The Memory! International Film Heritage Festival that took place on 1-9 June in Phnom Penh, Cambodia, was the first festival in the region with a precise focus on film restoration. It was organised jointly by the Technicolor Foundation for Cinema Heritage based in France and the Bophana Audiovisual Resource Center based in Phnom Penh, Cambodia.
The Asia-Europe Foundation (ASEF) through its programme film.culture360.org, was one of the supporters of the Festival which was opened on 1 June with the screening of “La Joie de vivre”, a 1969 movie by the late King of Cambodia, Norodom Sihanouk. The opening event was attended by his son, HM King Norodom Sihamoni.
Both the Technicolor Foundation and the Bophana Center are involved in the preservation and promotion of film and audiovisual heritage as a reflection of the history and the culture of a country.
Today, over 90% of films around the world made before 1929 are lost forever. In many regions such as Southeast Asia, heritage films can be at risk: unstable political situations, lack of film archives and training in preservation, climate conditions (humidity and heat control) as well as lack of awareness are among the most common reasons.
The Memory! Film Heritage Festival was the occasion not only to screen restored films but also to bring together film archive professionals and organisations involved in film heritage to share their experiences and challenges and to encourage joint initiatives to better preserve film archives and make them available to the public.
On 2 June, the Bophana Center hosted the first conference of the Festival, titled “Film Heritage: risks and stakes”. The Audiovisual Centre was founded in 2005 by world known Cambodian Film Director, Rithy Panh. Incidentally, Panh had just come back from the Cannes Film Festival where he was awarded the top prize for his latest film “The Missing Picture”. Bophana collects the images and sounds of the Cambodian memory to make them available to a wide public. It also aims at creating capacity building and training for young Cambodians in this field.
Who is taking care of film heritage? What is more important, to preserve or to make these films accessible to wider audiences?
These were the main points that came up in the discussion among the speakers and participants. Some like Rithy Panh and Severine Wemaere of the Technicolor Foundation, stressed the necessity of making restored films accessible to audiences. What is the point of having the film restored in the archives if the public can’t see them? In their opinion, these films can be considered the memory of a nation and apart from preserving them, they play a very important role in educating young generation to the history of their country.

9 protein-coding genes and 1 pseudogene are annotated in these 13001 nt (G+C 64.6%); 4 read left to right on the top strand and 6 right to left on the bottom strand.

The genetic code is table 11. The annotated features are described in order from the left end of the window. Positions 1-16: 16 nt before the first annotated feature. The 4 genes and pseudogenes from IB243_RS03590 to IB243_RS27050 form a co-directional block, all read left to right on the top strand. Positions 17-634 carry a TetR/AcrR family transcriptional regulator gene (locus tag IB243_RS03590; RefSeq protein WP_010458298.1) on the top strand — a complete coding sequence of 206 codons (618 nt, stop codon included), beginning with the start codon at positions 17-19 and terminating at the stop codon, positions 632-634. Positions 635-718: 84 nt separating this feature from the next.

Benedict Olgado from the Film Development Council of the Philippines pointed out that almost no films have survived from before the dictatorship of Marcos and that a lot of work still has to be done in terms of preservation of what has survived.
Chalida Uabumrungjit of the Thailand Film Archive was also concerned more about preserving than accessing. In Thailand, the number of films, documentaries and audiovisual material owned by the film archive is extremely large but still a good part of it has not been identified and catalogued. In her opinion at the moment, the priority should be given to restoration over accessibility. It is still vital to identify and catalogue the audiovisual material before it can be made accessible to the public. And this is often complicated by the lack of trained professionals available and the limited financial resources.
The lack of professional training for film restoration especially in Southeast Asia, seems to be a concern shared by many of the organisations and speakers. One of the new initiatives presented during the conference looks at establishing a Film Restoration School in Asia. It will be a six day school hosted in Singapore by the National Museum of Singapore, in collaboration with the Cineteca di Bologna, L’Immagine Ritrovata and Martin Scorsese’s World Cinema Foundation. The school will provide film preservation and restoration training to help safeguard shared cinematic heritage.
The programme of the school will replicate the successful model offered in Italy by the Cineteca di Bologna and L’immagine Ritrovata laboratory, who have designed the programme in Europe in the last 5 years. The Film Restoration Summer School in Italy fosters and promotes understanding and shared knowledge in the field of film restoration and preservation since 2007.
Overall, the conference provided a good platform to bring together film archives and film restoration professionals to discuss how to better synergise the restoration process with the importance of accessibility and reach to wider audiences.
Through its support to the Memory! Film Heritage Festival, ASEF continues to fulfill its mission of promoting exchanges and capacity building in film and among professionals in the field of film restoration and preservation.